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How to train to be a pilot

May 24, 2005 12:07 IST

Shyam Arora, all of 26 years, earns Rs 280,000 per month, visits at least five countries a month and has a glamorous lifestyle. If you thought he is an IIM graduate working with a multinational corporation, you are wrong. He works as a commercial pilot with Air-India.

Fantastic pay and perks mean flying could be a great option for teenagers and the not-so-old, for there's going to be huge demand for commercial pilots.

With private players such as Air Deccan, Kingfisher Airline, SpiceJet entering the domestic circuit -- and Go, the airline promoted by Jeh Wadia, younger son of Bombay Dyeing's Nusli Wadia, set for take off -- opportunities are only growing. Also, existing players such as Jet and Sahara have gone international too.

Says Sonal Agarwal, senior director with Accord Group, an executive search firm: "Despite no official estimates, we guess that the airline industry in India is currently facing a shortage of at least 2000-3000 commercial pilots."

The company was instrumental in finalising some key appointments for the first low cost carrier -- Air Deccan.

Even Lubna Kadri, founder of Indian Aviation Academy in Mumbai which gives ground training to students aspiring to be pilots sees this as a boom time for pilots considering that airline companies are also buying and leasing new aircraft.

Only people with commercial pilot licences are allowed to work with domestic and international airlines.

So, how does one go about acquiring this licence?

Kadri states that the basic pre requisites are completion of Class XII with subjects like physics, maths and chemistry. One must have completed 16 years of age for private pilot license and 17 years of age for commercial pilot license.

The age bracket for getting a CPL is between 18 years and 30 years. There is six months ground training involved after which you appear exams set by Director General of Civil Aviation; these are conducted in four times in a year.

A CPL aspirant also has to undergo two levels of medical tests. Level one is a medical certificate from doctors designated by the DGCA and the second level is conducted only in two cities -- Delhi and Bangalore by Air Force Central Medical Establishment and the Institute of Aviation Medicine, respectively. You have to also provide for a bank guarantee of Rs 10,000.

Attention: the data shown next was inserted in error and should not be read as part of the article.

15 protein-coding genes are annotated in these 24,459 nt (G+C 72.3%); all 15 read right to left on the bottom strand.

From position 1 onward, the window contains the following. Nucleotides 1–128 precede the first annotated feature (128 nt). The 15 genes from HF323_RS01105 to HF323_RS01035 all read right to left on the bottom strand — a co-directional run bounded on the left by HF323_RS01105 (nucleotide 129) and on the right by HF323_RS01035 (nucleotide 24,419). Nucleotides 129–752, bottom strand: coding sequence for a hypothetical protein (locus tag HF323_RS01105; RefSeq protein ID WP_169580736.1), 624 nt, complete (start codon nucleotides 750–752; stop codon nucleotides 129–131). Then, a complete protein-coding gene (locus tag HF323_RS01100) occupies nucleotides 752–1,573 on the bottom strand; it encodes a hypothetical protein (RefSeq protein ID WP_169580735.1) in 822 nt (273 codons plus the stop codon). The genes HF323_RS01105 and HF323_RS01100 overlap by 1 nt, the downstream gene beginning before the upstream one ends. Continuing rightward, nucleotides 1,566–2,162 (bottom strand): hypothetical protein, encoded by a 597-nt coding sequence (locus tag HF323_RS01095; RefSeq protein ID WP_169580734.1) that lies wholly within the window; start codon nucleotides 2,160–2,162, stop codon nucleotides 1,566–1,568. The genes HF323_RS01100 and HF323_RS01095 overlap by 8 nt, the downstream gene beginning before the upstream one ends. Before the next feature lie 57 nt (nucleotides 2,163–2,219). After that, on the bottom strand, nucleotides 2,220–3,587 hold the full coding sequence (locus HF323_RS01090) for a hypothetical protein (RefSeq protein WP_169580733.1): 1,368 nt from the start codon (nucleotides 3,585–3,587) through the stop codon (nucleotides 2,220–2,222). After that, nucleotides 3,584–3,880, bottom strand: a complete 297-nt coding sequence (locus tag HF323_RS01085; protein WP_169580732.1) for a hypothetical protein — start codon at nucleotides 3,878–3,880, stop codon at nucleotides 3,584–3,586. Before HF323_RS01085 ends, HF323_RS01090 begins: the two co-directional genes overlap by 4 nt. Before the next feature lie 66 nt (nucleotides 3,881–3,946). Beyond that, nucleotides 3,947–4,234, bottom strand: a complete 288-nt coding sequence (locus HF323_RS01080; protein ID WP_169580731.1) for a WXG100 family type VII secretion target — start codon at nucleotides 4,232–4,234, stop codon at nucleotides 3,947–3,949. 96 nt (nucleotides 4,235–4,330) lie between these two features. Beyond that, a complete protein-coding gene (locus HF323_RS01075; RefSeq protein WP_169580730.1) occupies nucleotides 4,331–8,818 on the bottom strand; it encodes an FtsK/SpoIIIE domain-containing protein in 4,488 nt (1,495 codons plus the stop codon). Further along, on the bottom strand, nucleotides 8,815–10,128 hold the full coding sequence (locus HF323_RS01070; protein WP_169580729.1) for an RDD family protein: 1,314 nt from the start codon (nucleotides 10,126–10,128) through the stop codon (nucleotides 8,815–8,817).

To get a CPL, one needs a minimum of 250 flying hours. Of this, 150 hours have to be solo, 25 hours of cross-country flying, 10 hours of instrument flying (where you rely on the plane's instruments alone and no external assistance) and 5 hours of flying in the night.

In India, there are several flying clubs that offer courses to obtain the CPL from the state owned Indira Gandhi Rashtriya Udan Akademi, Rae Bareilly, Uttar Pradesh to Orient Flight School, Pondicherry and Flight clubs in cities of Mumbai, Bangalore and Delhi.

According to Kadri, it takes anywhere between 2 and 3 years to obtain a CPL and costs Rs 900,000 to Rs 13 lakh (Rs 1.3 million).

Kadri points out that the variation in fees occurs on account of training and provision of equipment. For those who feel that this period of training is too long, there are foreign options as well.

One can obtain a CPL license from countries like US, Australia and Europe. In US for example, there are several flight schools that offer a CPL to international students as well.

Students wishing to apply to flight schools in the US need to have an I-20 visa.

The schools have to be accredited by the Federal Aviation Authority and one can complete the requirements for a CPL anywhere between 9-11 months.

The fees range from $28,000-$30,000 excluding your living expenses. Similarly in Australia, a 45 week course for CPL is available to international students having the appropriate visa at a cost of Australian $40,000-$45,000. These courses also include sessions on private pilot license as well.

However, one thing that one needs to be aware that even if one is accredited from flight schools of countries other than India, they have to appear for four exams (instead of the normal six) conducted by the DGCA to be eligible for employment in the domestic airline companies.

The fees for such courses may seem exorbitant for a majority of people but the recovery period is extremely quick as pilots are paid handsomely. A trainee pilot begins at Rs 15,000 per month on an average and can go as high as Rs 150,000 per month.

Agarwal of Accord points out that in the current scenario, pilots are being paid twice or more.

Added to these perks are the flying allowances, visit to different countries and sometime recognition as well (our ex prime minister Rajiv Gandhi was a pilot with Air-India).

While selecting a flying club in India, do examine whether the club has the required number of aircraft to train students and whether it is credible and while doing your course abroad, make sure to check whether the institute is accredited by both DGCA and FAA. So, fasten your thinking cap and get ready to soar to heights of glory.

Some government-owned flight schools

  • Indira Gandhi Rashtriya Udan Akademi, Uttar Pradesh
  • Delhi Flying Club, Delhi
  • Bombay Flying Club, Mumbai, Maharashtra
  • Madras Flying Club, Chennai, Tamil Nadu
  • Assam Flying Club, Guwahati, Assam
  • Kerala Aviation Training Centre, Thiruvananthapuram, Kerala

And some private* ones:

  • HAL Rotary Wing Academy, Bangalore
  • Garg Aviation, Kanpur, Uttar Pradesh
  • Rajputana Aviation Academy, Kota Rajasthan
  • Orient Flight School, Pondicherry
  • Frank Airways, Indore, Madhya Pradesh

*Check for accredition of private institutes with the DGCA

Aparna Krishnakumar in Mumbai
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